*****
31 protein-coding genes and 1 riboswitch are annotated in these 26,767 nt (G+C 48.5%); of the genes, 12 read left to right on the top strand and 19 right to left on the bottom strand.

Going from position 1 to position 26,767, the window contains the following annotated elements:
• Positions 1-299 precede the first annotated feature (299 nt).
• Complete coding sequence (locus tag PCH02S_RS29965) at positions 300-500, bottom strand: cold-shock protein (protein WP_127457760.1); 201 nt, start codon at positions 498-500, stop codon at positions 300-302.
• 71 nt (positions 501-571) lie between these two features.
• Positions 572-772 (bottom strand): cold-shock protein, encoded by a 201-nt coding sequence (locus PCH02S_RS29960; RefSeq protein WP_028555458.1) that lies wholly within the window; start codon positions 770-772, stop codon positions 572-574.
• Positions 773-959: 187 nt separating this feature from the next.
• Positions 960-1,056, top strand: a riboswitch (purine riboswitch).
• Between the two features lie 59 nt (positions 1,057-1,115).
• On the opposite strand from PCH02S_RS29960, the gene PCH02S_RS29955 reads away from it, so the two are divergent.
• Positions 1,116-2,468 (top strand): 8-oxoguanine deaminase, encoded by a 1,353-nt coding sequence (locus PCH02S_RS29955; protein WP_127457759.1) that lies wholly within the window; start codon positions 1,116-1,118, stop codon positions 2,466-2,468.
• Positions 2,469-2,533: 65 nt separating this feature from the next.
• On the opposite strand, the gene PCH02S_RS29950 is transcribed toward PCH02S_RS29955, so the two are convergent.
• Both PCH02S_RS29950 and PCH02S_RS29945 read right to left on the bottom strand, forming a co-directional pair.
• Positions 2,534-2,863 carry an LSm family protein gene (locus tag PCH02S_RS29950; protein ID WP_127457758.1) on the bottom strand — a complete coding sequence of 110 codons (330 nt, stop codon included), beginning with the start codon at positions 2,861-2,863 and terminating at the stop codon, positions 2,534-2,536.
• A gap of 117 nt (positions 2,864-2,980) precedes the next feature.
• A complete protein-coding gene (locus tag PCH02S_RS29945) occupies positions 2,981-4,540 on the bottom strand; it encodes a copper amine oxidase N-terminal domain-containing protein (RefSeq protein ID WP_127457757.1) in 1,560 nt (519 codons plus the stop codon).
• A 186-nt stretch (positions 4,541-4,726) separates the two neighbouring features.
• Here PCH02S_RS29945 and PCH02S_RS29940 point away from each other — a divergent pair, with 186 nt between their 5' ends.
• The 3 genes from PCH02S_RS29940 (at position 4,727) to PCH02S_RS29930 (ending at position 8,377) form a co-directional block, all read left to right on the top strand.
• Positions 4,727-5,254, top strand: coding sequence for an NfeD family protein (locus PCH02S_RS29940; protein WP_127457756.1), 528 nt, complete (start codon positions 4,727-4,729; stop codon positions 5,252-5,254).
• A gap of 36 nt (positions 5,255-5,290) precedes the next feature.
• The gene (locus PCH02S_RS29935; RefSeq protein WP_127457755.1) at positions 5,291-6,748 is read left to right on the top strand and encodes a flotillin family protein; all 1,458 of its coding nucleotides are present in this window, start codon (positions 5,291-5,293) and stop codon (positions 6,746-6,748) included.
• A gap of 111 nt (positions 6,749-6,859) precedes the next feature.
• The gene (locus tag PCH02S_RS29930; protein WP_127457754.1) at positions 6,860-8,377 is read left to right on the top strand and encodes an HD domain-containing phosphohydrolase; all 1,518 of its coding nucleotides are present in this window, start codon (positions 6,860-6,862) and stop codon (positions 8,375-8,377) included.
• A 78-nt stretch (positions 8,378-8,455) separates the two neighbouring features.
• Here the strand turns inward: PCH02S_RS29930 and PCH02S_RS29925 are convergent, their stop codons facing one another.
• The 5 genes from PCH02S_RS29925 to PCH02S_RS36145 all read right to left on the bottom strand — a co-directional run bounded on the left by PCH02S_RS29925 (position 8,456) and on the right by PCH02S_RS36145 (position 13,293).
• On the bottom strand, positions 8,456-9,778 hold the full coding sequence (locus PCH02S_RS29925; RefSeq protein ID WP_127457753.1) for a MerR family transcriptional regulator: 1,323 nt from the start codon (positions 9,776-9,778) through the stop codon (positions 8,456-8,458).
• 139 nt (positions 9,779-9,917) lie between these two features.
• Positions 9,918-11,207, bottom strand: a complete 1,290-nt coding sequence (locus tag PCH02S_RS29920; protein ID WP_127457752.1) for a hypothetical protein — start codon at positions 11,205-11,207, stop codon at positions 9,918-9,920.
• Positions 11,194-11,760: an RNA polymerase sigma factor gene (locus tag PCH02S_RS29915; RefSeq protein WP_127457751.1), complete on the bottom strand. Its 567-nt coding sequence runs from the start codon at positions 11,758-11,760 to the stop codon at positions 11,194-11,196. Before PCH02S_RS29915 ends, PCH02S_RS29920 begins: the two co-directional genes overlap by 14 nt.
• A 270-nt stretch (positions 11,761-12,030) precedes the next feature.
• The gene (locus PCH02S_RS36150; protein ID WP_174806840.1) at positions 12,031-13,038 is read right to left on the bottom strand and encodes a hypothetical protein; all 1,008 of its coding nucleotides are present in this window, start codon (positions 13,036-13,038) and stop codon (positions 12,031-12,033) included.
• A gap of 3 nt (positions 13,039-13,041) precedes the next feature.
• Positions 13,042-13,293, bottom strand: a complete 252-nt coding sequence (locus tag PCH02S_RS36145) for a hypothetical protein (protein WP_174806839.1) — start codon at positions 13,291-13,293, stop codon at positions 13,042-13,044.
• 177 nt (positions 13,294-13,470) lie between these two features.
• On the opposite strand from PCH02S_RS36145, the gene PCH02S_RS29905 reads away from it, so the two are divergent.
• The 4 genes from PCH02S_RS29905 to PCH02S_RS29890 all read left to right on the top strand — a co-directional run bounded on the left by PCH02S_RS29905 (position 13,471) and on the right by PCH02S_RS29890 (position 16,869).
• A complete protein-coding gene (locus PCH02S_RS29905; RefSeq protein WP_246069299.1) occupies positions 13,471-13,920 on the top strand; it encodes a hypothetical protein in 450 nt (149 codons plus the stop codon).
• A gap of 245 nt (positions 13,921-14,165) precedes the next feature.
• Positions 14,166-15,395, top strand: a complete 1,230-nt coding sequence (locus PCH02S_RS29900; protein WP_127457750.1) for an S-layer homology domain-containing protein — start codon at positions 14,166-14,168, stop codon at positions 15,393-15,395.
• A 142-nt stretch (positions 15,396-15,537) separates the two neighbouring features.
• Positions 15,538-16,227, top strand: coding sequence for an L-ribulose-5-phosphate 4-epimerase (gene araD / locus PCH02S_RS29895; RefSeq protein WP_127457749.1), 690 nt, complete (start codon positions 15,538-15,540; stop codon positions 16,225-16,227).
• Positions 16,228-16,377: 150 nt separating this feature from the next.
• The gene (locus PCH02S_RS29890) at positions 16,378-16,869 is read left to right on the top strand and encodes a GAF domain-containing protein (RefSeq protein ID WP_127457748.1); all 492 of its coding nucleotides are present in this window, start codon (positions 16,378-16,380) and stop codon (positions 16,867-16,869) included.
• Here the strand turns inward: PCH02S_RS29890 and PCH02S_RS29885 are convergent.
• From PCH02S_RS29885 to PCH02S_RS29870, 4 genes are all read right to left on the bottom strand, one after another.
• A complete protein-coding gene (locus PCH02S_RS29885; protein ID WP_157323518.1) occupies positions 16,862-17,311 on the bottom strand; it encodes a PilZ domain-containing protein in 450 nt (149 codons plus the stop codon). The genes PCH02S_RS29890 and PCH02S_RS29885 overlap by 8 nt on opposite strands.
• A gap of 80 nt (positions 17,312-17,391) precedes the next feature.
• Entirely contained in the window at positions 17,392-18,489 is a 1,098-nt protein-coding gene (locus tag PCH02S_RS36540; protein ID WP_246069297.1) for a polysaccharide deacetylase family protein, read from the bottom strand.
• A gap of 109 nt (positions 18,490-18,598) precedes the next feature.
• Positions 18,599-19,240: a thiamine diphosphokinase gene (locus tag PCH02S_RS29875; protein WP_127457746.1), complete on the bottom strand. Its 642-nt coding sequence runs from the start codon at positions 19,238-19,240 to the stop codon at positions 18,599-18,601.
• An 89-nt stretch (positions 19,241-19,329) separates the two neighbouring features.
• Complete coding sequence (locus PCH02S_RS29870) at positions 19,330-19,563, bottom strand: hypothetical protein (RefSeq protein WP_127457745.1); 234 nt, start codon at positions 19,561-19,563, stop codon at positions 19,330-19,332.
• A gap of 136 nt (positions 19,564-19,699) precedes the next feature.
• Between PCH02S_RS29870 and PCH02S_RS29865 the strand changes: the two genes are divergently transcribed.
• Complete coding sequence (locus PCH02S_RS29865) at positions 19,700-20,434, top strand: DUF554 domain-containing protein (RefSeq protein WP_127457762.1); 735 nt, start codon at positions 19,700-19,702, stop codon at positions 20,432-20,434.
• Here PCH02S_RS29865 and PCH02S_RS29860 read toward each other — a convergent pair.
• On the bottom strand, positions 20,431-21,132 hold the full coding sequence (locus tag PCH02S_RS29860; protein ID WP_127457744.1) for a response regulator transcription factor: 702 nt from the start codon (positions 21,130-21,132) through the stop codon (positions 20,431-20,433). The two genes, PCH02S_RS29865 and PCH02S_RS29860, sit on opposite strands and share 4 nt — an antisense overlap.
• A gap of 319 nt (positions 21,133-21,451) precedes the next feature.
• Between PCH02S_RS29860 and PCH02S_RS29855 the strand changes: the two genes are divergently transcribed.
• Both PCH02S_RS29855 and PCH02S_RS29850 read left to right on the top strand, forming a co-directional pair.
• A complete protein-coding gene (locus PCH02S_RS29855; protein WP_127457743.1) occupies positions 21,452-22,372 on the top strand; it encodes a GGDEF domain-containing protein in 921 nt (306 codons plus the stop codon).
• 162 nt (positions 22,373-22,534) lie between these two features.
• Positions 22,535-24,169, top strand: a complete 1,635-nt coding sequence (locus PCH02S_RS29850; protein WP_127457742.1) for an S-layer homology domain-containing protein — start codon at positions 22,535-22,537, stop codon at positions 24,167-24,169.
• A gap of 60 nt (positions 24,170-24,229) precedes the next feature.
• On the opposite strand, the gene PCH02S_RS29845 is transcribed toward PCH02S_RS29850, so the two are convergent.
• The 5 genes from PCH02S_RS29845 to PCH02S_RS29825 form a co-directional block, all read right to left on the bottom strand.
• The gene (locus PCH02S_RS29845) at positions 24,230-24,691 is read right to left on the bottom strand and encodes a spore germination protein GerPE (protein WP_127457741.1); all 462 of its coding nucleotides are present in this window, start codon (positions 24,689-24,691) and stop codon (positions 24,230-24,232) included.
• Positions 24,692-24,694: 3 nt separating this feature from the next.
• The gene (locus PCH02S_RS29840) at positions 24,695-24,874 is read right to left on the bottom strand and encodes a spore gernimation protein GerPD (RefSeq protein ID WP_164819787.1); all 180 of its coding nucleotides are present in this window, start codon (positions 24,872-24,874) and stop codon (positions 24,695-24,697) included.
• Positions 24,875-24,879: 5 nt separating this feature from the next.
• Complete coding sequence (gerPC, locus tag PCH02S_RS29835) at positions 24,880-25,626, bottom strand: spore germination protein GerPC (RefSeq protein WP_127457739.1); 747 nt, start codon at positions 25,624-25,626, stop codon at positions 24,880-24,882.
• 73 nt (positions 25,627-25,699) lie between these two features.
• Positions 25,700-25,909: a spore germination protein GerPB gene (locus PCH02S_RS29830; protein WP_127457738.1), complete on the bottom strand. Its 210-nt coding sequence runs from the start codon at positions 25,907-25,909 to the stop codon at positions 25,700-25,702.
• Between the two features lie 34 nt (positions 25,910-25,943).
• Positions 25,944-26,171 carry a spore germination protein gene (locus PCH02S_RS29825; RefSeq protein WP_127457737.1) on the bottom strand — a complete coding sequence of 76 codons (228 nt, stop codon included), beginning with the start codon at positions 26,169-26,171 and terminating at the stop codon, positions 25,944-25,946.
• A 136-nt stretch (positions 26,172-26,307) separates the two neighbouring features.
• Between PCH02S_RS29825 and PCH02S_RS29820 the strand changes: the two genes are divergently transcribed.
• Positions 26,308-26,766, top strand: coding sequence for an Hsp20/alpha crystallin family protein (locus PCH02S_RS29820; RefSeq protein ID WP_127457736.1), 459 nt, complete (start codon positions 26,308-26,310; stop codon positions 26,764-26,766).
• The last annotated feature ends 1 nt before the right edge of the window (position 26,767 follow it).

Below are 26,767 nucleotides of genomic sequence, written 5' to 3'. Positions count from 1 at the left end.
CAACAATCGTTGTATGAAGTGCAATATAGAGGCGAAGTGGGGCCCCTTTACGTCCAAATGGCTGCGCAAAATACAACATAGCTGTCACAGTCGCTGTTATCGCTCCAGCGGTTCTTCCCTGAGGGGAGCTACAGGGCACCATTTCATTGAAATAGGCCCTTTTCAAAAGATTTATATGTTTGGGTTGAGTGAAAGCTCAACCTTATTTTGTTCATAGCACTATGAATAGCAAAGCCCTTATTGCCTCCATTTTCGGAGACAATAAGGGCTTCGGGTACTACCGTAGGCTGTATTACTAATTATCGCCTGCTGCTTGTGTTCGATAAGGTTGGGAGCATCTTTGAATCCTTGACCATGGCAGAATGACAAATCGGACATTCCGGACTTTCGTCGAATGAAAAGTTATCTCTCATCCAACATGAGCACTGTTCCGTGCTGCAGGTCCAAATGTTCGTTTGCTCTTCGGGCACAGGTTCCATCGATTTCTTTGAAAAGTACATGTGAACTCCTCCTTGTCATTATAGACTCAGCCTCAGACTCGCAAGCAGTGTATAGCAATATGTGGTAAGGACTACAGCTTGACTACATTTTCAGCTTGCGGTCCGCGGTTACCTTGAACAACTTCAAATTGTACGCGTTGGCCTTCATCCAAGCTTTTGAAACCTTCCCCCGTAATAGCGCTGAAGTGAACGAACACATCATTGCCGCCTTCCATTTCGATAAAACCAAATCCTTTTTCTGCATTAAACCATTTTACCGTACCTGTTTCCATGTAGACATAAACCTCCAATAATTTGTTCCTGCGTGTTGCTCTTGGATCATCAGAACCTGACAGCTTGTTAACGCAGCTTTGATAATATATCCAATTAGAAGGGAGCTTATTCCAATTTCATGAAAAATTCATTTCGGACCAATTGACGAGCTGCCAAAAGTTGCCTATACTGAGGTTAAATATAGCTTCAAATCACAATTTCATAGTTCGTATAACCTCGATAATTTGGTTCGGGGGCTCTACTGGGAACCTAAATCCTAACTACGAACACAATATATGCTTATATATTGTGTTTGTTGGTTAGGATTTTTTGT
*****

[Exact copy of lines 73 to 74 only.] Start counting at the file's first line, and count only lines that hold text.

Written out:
• Positions 24,875-24,879: 5 nt separating this feature from the next.
• Complete coding sequence (gerPC, locus tag PCH02S_RS29835) at positions 24,880-25,626, bottom strand: spore germination protein GerPC (RefSeq protein WP_127457739.1); 747 nt, start codon at positions 25,624-25,626, stop codon at positions 24,880-24,882.